October 31, 2017 (KHARTOUM) – The governments of Sudan and South Sudan on Monday agreed to jointly work on convincing the international community into writing off their joint foreign debts and to extend the zero option agreement that expires on October 2018.
- Sudan and South Sudan finance ministers and central bankers meet in Washington on 14 Oct 2017 (SUNA photo)
The decision, SUNA reported, was agreed upon during at a meeting held between Sudan’s finance minister, Mohamed Osman Al Rikabi and his South Sudan counterpart, Stephen Dhieu Dau in Khartoum.
Both leaders reportedly agreed it was vital to secure the African Union’s support in handling the question of the joint foreign debts. The undersecretaries of the two nation’s ministries attended the meeting.
Meanwhile, the Sudanese finance minister, as the meeting, pledged to provide training and capacity building for staffers from the South Sudan ministry of finance. He also said all arrears of former employees and pensioners who worked in the government bureaucracy prior to South Sudan’s secession would be settled.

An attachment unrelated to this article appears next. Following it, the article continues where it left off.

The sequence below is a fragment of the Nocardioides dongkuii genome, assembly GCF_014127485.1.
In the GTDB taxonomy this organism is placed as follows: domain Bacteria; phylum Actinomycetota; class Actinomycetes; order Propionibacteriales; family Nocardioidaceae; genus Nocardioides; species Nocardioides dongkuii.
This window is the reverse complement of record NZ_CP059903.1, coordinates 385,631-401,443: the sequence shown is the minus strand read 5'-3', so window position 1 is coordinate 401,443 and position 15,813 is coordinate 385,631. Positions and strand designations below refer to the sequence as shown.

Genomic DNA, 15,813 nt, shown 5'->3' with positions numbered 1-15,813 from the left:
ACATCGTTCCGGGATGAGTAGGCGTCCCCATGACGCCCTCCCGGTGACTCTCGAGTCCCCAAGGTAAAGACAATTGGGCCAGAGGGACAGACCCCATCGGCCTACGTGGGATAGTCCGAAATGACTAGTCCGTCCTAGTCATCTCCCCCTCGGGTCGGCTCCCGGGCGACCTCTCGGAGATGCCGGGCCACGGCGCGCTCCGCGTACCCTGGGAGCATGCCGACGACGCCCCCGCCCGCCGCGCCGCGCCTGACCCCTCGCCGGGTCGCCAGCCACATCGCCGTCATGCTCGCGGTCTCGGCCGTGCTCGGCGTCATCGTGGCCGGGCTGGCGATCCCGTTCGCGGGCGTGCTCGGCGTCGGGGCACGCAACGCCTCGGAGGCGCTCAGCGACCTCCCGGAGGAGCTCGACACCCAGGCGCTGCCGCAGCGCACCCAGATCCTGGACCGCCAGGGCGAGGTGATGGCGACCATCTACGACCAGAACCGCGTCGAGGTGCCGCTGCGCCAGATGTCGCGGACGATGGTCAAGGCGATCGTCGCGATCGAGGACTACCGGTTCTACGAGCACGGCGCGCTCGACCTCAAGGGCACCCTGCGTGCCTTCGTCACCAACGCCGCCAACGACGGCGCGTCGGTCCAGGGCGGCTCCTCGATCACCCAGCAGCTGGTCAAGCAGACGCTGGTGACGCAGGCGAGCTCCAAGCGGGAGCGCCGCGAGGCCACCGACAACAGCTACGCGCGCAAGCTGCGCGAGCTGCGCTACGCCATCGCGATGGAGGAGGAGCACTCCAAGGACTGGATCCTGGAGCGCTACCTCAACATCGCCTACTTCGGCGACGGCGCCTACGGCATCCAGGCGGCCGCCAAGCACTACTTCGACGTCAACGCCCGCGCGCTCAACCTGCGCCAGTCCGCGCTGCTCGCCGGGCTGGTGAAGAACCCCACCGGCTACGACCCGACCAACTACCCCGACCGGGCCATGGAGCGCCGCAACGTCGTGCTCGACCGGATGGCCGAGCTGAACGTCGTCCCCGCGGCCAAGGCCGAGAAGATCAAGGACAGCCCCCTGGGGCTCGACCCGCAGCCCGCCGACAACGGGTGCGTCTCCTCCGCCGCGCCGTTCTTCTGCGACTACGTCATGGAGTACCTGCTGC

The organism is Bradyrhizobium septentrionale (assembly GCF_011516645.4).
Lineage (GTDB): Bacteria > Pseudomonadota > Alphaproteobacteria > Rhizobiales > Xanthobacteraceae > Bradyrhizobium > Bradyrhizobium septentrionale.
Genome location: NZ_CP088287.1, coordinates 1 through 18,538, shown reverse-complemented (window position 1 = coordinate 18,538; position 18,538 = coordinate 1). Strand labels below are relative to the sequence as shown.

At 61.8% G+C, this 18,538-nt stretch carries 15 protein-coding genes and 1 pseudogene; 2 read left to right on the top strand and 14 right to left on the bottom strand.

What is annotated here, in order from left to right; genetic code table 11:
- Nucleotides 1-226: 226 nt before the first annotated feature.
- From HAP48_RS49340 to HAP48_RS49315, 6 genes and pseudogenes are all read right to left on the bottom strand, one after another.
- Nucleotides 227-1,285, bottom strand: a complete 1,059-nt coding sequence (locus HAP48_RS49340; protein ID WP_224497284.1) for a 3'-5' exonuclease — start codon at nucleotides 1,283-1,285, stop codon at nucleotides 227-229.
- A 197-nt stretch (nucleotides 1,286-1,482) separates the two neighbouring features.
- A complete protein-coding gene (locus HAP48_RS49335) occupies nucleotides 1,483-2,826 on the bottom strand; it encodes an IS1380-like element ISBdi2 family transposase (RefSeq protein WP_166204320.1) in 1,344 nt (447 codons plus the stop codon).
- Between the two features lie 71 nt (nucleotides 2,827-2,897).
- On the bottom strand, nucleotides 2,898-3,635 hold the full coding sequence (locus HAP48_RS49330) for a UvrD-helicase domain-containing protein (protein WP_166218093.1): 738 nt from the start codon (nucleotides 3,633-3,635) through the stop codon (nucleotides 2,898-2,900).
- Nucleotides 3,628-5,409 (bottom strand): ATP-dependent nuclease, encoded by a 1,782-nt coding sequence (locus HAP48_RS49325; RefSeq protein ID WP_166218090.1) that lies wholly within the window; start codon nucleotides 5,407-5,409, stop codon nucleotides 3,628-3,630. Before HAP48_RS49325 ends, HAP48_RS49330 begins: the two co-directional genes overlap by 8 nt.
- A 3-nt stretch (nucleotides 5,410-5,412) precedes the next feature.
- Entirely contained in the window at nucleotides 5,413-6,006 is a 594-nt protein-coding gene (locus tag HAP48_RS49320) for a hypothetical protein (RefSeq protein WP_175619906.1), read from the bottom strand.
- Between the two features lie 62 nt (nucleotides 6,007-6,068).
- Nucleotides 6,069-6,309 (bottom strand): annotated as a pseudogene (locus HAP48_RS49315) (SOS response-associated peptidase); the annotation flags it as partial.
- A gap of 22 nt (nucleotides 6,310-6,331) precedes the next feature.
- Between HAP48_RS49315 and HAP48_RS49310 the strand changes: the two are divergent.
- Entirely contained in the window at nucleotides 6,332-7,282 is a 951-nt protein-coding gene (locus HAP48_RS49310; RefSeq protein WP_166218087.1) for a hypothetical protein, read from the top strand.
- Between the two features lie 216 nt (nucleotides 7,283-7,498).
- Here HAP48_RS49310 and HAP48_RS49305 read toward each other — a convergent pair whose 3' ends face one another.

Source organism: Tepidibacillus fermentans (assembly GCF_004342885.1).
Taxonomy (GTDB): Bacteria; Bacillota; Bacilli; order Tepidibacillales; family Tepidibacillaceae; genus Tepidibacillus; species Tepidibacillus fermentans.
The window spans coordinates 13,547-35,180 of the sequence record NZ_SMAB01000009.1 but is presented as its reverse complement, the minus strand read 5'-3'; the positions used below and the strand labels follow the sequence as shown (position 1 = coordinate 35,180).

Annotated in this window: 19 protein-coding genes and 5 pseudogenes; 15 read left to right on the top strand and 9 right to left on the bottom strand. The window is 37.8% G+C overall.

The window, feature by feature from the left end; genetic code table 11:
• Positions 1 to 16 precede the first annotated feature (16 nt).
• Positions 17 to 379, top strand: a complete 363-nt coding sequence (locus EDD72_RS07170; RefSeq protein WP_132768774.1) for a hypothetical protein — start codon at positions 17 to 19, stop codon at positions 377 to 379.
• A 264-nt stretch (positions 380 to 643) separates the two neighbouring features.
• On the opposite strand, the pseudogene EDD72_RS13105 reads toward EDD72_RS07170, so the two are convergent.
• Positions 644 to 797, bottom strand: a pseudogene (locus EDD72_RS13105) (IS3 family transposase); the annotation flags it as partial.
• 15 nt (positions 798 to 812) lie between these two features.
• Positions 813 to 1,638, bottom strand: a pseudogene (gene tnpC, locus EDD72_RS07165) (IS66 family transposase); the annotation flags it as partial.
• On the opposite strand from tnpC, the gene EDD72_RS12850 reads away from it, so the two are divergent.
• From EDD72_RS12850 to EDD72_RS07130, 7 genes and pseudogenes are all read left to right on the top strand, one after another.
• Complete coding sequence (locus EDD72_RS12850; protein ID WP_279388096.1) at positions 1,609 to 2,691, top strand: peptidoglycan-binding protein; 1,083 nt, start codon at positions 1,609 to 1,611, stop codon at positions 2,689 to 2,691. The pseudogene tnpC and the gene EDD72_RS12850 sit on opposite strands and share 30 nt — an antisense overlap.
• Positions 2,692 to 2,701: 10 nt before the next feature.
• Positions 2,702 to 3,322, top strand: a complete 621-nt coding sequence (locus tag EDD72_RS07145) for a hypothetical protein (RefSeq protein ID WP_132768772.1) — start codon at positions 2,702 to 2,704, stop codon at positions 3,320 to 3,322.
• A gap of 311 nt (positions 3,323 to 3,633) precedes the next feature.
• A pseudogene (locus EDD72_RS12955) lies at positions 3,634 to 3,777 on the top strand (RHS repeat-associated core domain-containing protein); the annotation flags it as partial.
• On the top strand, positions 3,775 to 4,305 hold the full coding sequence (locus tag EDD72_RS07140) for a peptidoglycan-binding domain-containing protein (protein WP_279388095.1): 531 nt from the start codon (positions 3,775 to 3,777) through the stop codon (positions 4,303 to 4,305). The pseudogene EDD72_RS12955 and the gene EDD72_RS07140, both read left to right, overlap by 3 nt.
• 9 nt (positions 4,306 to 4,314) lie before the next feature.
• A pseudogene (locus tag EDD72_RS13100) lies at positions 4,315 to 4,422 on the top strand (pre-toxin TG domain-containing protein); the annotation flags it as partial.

Al Rikabi, according to SUNA, underlined the keenness of the Sudanese government to strengthen further relations between the two countries saying Khartoum looks forwards to the coming visit by South Sudan President Salva Kiir to Sudan on Wednesday this week.
“He [Al Rikabi] expressed hope that Sudan looks forwards to signing a number of agreement, more confidence building and to better neighborhood relations between the two countries,” SUNA reported.
During the meeting in Khartoum, the two sides reportedly agreed to open the crossing point and to encourage trade, facilitate customs and banking procedures and ease people movement between the two countries as well as the smooth flow of commodities and goods to help better and reinforce relations between the two countries.
South Sudan got the lion’s share of the oil when it split from Sudan in 2011, but it’s only export route is through Sudan, giving Khartoum leverage and leading to ongoing pricing disputes.
Since its independence, however, South Sudan has relied on oil for all income—a situation that has significantly compounded ongoing political and economic instability due to the fall in crude oil prices.
According to South Sudanese officials, production had in the past reached as high as 350,000 bpd, but this fell after a dispute with Sudan over fees for pumping South Sudan’s crude through Sudan’s export pipeline, which led South Sudan to halt production in 2012.